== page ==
Molecular Genetics of Gliomagenesis: Subsets of glioblastoma multiforme

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The assumption that all astrocytomas progress through distinct genetic stages in a linear fashion is most likely an oversimplification. It appears as if there are biologic subsets of astrocytomas which may reflect the clinical heterogeneity observed in these tumors. GBMs can be divided on the basis of molecular genetic analysis. As stated above, loss of chromosome 17p and associated p53 mutation occur in tumors with PDGF-a receptor overexpression, and EGFR gene amplification occurs in tumors with loss of chromosome 10 . However, EGFR gene amplification almost never occurs in GBMs with loss of chromosome 17p: approximately one-third of GBM have p53/chromosome 17p alterations, one third have EGFR gene amplification, and one third have neither change 40. Significantly, those GBMs with loss of chromosome 17p occur in patients younger than those characterized by EGFR gene amplification. In vitro data suggest that primary GBMs with p53 mutations may therefore be expected not to acquire EGFR gene amplification, as activation of the EGF-EGFR system does not produce a growth advantage in such cells.
 
The assumption that all astrocytomas progress through distinct genetic stages in a linear fashion is most likely an oversimplification. It appears as if there are biologic subsets of astrocytomas which may reflect the clinical heterogeneity observed in these tumors. GBMs can be divided on the basis of molecular genetic analysis. As stated above, loss of chromosome 17p and associated p53 mutation occur in tumors with PDGF-a receptor overexpression, and EGFR gene amplification occurs in tumors with loss of chromosome 10 . However, EGFR gene amplification almost never occurs in GBMs with loss of chromosome 17p: approximately one-third of GBM have p53/chromosome 17p alterations, one third have EGFR gene amplification, and one third have neither change 40. Significantly, those GBMs with loss of chromosome 17p occur in patients younger than those characterized by EGFR gene amplification. In vitro data suggest that primary GBMs with p53 mutations may therefore be expected not to acquire EGFR gene amplification, as activation of the EGF-EGFR system does not produce a growth advantage in such cells.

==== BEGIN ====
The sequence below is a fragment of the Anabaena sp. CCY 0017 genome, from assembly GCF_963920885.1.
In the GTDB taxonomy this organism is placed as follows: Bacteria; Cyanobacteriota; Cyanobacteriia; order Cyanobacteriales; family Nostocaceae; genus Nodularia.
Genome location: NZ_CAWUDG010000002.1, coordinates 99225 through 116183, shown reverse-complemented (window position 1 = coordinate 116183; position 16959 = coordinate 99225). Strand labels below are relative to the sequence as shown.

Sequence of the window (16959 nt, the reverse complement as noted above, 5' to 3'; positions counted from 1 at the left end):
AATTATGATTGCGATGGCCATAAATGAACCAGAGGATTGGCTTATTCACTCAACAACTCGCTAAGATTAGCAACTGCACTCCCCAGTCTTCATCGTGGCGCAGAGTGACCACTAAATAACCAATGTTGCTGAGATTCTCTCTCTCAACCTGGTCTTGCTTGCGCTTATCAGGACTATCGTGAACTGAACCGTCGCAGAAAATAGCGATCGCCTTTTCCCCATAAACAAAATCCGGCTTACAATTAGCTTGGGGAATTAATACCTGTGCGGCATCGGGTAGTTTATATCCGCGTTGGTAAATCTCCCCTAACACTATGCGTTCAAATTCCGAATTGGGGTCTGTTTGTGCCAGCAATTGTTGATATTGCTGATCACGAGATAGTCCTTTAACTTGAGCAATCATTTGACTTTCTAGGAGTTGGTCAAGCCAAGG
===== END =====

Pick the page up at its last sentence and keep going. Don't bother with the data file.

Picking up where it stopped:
Latest revision as of 18:32, 10 July 2008

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The assumption that all astrocytomas progress through distinct genetic stages in a linear fashion is most likely an oversimplification. It appears as if there are biologic subsets of astrocytomas which may reflect the clinical heterogeneity observed in these tumors. GBMs can be divided on the basis of molecular genetic analysis. As stated above, loss of chromosome 17p and associated p53 mutation occur in tumors with PDGF-a receptor overexpression, and EGFR gene amplification occurs in tumors with loss of chromosome 10 . However, EGFR gene amplification almost never occurs in GBMs with loss of chromosome 17p: approximately one-third of GBM have p53/chromosome 17p alterations, one third have EGFR gene amplification, and one third have neither change 40. Significantly, those GBMs with loss of chromosome 17p occur in patients younger than those characterized by EGFR gene amplification. In vitro data suggest that primary GBMs with p53 mutations may therefore be expected not to acquire EGFR gene amplification, as activation of the EGF-EGFR system does not produce a growth advantage in such cells.

The genetic pathway involving 17p loss may involve progression from a lower-grade astrocytic lesion, since loss of chromosome 17p, p53 mutation and PDGF-a receptor overexpression occur as commonly in lower-grade astrocytomas as in higher-grade astrocytomas (see above). On the other hand, those GBM with EGFR amplification may arise either de novo or rapidly from a pre-existing tumor, without a clinically-evident, preceding lower-grade astrocytoma. Interestingly, younger age at initial diagnosis has been an important prognostic parameter among patients with GBM, with younger patients faring better than older patients. The predominance of tumors with 17p loss in a younger population of astrocytoma patients may therefore reflect the age-based difference in prognosis. Indeed, in a few studies, patients with p53 mutations had somewhat better prognoses than those without p53 mutations 6,43. In addition, it is possible that those patients with anaplastic gliomas and a previous history of lower-grade glioma that do better clinically ("dedifferentiated GBM") are the same subset as those GBMs with 17p loss. Finally, those GBMs with EGFR gene amplification appear to recur more quickly than those GBM without EGFR gene amplification, further suggesting that tumors with EGFR gene amplification are more rapidly progressing lesions.

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